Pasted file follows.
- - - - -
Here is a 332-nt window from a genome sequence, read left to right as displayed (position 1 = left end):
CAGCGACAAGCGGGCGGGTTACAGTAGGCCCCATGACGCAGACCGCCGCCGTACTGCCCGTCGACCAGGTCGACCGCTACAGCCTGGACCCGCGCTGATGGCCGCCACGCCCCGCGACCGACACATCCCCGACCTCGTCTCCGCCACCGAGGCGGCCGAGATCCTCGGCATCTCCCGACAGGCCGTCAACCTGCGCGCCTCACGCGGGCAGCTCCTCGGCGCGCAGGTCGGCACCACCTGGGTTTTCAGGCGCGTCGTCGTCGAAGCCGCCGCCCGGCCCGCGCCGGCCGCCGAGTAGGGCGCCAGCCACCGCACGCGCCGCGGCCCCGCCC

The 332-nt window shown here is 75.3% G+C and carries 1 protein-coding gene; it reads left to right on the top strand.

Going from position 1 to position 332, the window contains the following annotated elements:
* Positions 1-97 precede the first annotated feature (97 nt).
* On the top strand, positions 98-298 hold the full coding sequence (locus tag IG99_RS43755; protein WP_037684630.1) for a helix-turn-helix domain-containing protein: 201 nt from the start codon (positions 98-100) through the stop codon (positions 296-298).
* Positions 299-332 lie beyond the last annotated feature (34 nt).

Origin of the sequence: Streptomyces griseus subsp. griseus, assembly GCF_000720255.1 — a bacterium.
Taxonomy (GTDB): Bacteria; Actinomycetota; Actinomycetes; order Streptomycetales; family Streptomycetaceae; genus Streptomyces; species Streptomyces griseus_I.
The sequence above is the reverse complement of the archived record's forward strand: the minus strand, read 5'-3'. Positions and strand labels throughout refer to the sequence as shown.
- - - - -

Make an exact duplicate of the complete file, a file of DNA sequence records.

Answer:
Here is a 332-nt window from a genome sequence, read left to right as displayed (position 1 = left end):
CAGCGACAAGCGGGCGGGTTACAGTAGGCCCCATGACGCAGACCGCCGCCGTACTGCCCGTCGACCAGGTCGACCGCTACAGCCTGGACCCGCGCTGATGGCCGCCACGCCCCGCGACCGACACATCCCCGACCTCGTCTCCGCCACCGAGGCGGCCGAGATCCTCGGCATCTCCCGACAGGCCGTCAACCTGCGCGCCTCACGCGGGCAGCTCCTCGGCGCGCAGGTCGGCACCACCTGGGTTTTCAGGCGCGTCGTCGTCGAAGCCGCCGCCCGGCCCGCGCCGGCCGCCGAGTAGGGCGCCAGCCACCGCACGCGCCGCGGCCCCGCCC

The 332-nt window shown here is 75.3% G+C and carries 1 protein-coding gene; it reads left to right on the top strand.

Going from position 1 to position 332, the window contains the following annotated elements:
* Positions 1-97 precede the first annotated feature (97 nt).
* On the top strand, positions 98-298 hold the full coding sequence (locus tag IG99_RS43755; protein WP_037684630.1) for a helix-turn-helix domain-containing protein: 201 nt from the start codon (positions 98-100) through the stop codon (positions 296-298).
* Positions 299-332 lie beyond the last annotated feature (34 nt).

Origin of the sequence: Streptomyces griseus subsp. griseus, assembly GCF_000720255.1 — a bacterium.
Taxonomy (GTDB): Bacteria; Actinomycetota; Actinomycetes; order Streptomycetales; family Streptomycetaceae; genus Streptomyces; species Streptomyces griseus_I.
The sequence above is the reverse complement of the archived record's forward strand: the minus strand, read 5'-3'. Positions and strand labels throughout refer to the sequence as shown.